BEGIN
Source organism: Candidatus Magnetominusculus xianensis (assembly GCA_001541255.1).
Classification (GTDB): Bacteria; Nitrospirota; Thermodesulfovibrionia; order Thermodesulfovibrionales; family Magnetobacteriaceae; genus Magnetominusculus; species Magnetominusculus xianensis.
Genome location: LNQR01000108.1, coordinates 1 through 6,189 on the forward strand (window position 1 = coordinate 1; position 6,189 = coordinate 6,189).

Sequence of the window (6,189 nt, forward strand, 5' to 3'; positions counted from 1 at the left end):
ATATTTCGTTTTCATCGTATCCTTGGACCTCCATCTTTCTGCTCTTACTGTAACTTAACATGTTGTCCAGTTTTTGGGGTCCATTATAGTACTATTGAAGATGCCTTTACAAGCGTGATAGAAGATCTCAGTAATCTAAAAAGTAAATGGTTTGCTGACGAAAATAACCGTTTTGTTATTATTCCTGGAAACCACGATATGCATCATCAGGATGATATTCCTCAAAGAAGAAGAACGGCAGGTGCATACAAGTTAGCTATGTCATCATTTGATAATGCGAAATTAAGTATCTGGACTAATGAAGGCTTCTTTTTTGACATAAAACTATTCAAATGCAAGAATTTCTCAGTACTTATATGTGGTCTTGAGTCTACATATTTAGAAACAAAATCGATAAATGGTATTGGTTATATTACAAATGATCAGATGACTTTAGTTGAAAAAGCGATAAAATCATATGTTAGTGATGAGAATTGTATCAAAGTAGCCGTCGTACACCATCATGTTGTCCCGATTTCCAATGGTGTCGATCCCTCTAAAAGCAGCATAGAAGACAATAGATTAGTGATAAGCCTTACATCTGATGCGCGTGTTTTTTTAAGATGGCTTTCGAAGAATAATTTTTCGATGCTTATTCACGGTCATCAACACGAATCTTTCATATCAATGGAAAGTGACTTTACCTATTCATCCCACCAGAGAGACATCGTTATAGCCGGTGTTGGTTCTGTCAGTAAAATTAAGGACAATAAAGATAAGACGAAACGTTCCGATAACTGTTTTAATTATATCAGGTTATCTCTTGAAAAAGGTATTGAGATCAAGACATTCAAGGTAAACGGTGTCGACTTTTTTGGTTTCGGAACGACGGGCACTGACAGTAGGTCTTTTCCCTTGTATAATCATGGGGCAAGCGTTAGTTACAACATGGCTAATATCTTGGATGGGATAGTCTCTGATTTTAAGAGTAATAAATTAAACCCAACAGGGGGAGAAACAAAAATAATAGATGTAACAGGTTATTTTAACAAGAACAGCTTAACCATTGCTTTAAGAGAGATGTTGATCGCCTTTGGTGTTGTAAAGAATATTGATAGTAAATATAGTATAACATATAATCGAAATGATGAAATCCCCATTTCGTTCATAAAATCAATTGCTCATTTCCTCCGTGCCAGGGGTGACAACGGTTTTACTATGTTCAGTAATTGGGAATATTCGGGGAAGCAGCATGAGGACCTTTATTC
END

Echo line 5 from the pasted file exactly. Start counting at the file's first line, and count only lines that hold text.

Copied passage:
ATATTTCGTTTTCATCGTATCCTTGGACCTCCATCTTTCTGCTCTTACTGTAACTTAACATGTTGTCCAGTTTTTGGGGTCCATTATAGTACTATTGAAGATGCCTTTACAAGCGTGATAGAAGATCTCAGTAATCTAAAAAGTAAATGGTTTGCTGACGAAAATAACCGTTTTGTTATTATTCCTGGAAACCACGATATGCATCATCAGGATGATATTCCTCAAAGAAGAAGAACGGCAGGTGCATACAAGTTAGCTATGTCATCATTTGATAATGCGAAATTAAGTATCTGGACTAATGAAGGCTTCTTTTTTGACATAAAACTATTCAAATGCAAGAATTTCTCAGTACTTATATGTGGTCTTGAGTCTACATATTTAGAAACAAAATCGATAAATGGTATTGGTTATATTACAAATGATCAGATGACTTTAGTTGAAAAAGCGATAAAATCATATGTTAGTGATGAGAATTGTATCAAAGTAGCCGTCGTACACCATCATGTTGTCCCGATTTCCAATGGTGTCGATCCCTCTAAAAGCAGCATAGAAGACAATAGATTAGTGATAAGCCTTACATCTGATGCGCGTGTTTTTTTAAGATGGCTTTCGAAGAATAATTTTTCGATGCTTATTCACGGTCATCAACACGAATCTTTCATATCAATGGAAAGTGACTTTACCTATTCATCCCACCAGAGAGACATCGTTATAGCCGGTGTTGGTTCTGTCAGTAAAATTAAGGACAATAAAGATAAGACGAAACGTTCCGATAACTGTTTTAATTATATCAGGTTATCTCTTGAAAAAGGTATTGAGATCAAGACATTCAAGGTAAACGGTGTCGACTTTTTTGGTTTCGGAACGACGGGCACTGACAGTAGGTCTTTTCCCTTGTATAATCATGGGGCAAGCGTTAGTTACAACATGGCTAATATCTTGGATGGGATAGTCTCTGATTTTAAGAGTAATAAATTAAACCCAACAGGGGGAGAAACAAAAATAATAGATGTAACAGGTTATTTTAACAAGAACAGCTTAACCATTGCTTTAAGAGAGATGTTGATCGCCTTTGGTGTTGTAAAGAATATTGATAGTAAATATAGTATAACATATAATCGAAATGATGAAATCCCCATTTCGTTCATAAAATCAATTGCTCATTTCCTCCGTGCCAGGGGTGACAACGGTTTTACTATGTTCAGTAATTGGGAATATTCGGGGAAGCAGCATGAGGACCTTTATTC